Over the last 15 years, the trend toward reducing the environmental impact of buildings has given rise to countless certification programs throughout the country, such as LEED, which have helped set the standard for green building practices.
So perhaps it’s only natural that, today, the focus of the industry discussion is expanding to include the health and wellness — not just of the building – but also of the people inside it.
The WELL Building Standard® is now coming into the lexicon as a certification and rating system for buildings that adhere to certain standards (or “Preconditions”) and a whole host of optimization practices that enhance its seven core “concepts” – Air, Water, Nourishment, Light, Fitness, Comfort and Mind.
What’s exciting is that this standard is the first to canonize the interplay between humans, their environments and behavior that either enhances or detracts from wellbeing. And for the first time, the efforts and recommendations are not just focused on weight, but on a more holistic definition of wellness.
According to WELL, “The WELL Building Standard is founded on the understanding that facets of our environment interact with personal, genetic and behavioral factors to shape our overall health and well-being. WELL recognizes that many behaviors are subconsciously dictated by external cues, and thus it carefully considers interactions between humans and the built environment that shape not only our physical health but also our behavior. Comprehensive and interdisciplinary approaches are necessary to meaningfully address the complex issues of human health and well-being. A narrow focus on select aspects of health is inadequate to the task.”
Incorporating wellness principles in the design of buildings and spaces can increase the ability to focus, decrease absences due to illness, and lead to better job – and life – satisfaction.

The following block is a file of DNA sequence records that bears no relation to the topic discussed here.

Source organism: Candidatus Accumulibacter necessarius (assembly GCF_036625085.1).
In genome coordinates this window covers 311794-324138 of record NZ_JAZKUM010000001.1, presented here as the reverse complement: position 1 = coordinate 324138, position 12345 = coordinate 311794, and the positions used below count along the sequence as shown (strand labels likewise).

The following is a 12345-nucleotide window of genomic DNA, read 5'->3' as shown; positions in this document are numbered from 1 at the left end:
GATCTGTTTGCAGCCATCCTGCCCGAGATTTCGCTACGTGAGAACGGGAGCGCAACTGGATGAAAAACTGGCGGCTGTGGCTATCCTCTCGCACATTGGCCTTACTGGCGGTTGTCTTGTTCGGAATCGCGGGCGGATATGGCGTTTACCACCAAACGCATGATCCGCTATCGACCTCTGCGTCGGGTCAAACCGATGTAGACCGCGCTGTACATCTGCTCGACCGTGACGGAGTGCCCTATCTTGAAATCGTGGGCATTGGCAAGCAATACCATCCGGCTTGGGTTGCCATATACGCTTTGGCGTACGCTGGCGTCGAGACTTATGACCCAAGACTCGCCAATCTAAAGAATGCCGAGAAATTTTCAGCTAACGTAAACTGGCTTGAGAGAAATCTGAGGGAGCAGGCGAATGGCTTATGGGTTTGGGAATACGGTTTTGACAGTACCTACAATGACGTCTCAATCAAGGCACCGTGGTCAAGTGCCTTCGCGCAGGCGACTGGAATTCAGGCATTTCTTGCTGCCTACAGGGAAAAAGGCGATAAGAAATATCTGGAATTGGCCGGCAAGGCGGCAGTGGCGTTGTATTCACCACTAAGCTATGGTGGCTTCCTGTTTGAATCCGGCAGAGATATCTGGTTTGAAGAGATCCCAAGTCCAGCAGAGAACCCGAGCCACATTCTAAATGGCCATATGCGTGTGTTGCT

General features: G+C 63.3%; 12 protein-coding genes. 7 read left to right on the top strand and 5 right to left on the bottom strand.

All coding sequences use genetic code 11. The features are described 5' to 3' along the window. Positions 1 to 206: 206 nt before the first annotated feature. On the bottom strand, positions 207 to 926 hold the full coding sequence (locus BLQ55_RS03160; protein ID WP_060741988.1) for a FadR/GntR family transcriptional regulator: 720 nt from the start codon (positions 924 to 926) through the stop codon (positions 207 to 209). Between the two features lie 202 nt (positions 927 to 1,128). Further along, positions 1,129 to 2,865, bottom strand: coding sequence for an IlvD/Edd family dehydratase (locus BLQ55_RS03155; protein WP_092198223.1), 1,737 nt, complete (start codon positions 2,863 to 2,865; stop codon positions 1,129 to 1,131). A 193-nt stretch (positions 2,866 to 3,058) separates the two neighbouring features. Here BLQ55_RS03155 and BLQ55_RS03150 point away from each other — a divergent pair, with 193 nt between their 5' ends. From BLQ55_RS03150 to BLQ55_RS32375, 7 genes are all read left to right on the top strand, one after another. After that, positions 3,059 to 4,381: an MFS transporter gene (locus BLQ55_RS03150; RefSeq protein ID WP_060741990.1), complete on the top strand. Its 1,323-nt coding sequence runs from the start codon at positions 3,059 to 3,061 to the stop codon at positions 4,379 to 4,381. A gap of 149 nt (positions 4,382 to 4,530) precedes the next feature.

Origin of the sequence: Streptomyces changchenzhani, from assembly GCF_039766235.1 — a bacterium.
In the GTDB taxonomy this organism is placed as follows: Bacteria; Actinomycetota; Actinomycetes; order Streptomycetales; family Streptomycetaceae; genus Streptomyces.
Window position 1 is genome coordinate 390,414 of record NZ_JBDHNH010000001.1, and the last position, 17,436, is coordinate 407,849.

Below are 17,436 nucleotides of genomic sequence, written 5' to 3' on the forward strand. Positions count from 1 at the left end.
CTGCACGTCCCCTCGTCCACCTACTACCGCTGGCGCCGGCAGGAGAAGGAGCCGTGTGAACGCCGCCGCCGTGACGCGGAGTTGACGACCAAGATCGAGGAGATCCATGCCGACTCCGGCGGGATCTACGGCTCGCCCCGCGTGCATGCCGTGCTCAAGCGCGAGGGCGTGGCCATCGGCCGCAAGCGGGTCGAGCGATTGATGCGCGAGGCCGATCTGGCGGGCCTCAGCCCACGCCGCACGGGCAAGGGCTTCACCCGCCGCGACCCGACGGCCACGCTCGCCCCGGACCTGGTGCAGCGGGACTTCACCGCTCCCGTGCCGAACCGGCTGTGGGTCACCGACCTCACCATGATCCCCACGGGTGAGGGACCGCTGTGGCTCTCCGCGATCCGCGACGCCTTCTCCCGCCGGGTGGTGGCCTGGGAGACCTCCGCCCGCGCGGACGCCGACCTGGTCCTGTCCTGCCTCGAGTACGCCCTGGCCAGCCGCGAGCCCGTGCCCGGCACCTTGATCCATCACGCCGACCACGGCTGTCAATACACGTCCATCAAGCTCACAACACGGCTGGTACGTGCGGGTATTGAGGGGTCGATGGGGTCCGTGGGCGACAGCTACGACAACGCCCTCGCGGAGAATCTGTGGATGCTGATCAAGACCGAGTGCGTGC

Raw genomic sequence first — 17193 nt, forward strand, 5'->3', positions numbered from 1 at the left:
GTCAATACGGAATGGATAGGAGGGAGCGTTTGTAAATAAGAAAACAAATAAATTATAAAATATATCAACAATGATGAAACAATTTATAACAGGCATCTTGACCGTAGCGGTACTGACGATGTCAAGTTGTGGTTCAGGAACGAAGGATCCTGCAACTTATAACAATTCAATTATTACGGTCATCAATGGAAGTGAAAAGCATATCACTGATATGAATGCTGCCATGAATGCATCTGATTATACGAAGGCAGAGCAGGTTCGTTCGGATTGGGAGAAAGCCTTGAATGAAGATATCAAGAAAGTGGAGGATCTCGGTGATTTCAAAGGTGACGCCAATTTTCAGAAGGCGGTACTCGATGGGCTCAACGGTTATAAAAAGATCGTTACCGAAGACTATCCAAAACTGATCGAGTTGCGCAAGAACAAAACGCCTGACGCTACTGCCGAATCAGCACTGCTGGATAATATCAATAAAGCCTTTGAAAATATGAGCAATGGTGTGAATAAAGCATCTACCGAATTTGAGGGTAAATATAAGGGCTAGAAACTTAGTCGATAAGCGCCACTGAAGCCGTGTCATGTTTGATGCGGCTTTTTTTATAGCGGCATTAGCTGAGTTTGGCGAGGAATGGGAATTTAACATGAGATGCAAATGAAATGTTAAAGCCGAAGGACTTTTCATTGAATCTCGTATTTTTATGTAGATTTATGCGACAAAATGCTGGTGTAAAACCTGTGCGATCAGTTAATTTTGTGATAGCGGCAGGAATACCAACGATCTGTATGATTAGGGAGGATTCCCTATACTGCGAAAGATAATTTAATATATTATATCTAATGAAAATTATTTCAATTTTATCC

“Many factors of the physical environment have a significant impact on day-to-day health and productivity, but it is often the interactions between multiple environmental factors that matter most. A growing body of research supports these claims but little has been done to translate research into practice. The WELL Building Standard® therefore draws from multiple disciplines of scientific study, and presents an integrated approach that reinvents the built environment around its occupants, transforming the places we live, work and learn into systems intended to promote and improve human health and well-being.”
The standard includes things you’d expect to find, such as smoking bans and ADA accessible design standards. These are Preconditions. But the rating is increased for Optimizations, such as antimicrobial surfaces, water quality testing, promotion of mindful eating, solar glare control, active furnishings, sound-reducing furnishings and altruism – just to name one in each Concept.
This is a dynamic rating system, which means it will be updated as new science reveals more about how our environments shape our health and wellbeing, but it can be a valuable resource when considering different design approaches to new buildings and retrofits.
For more information, visit www.wellcertified.com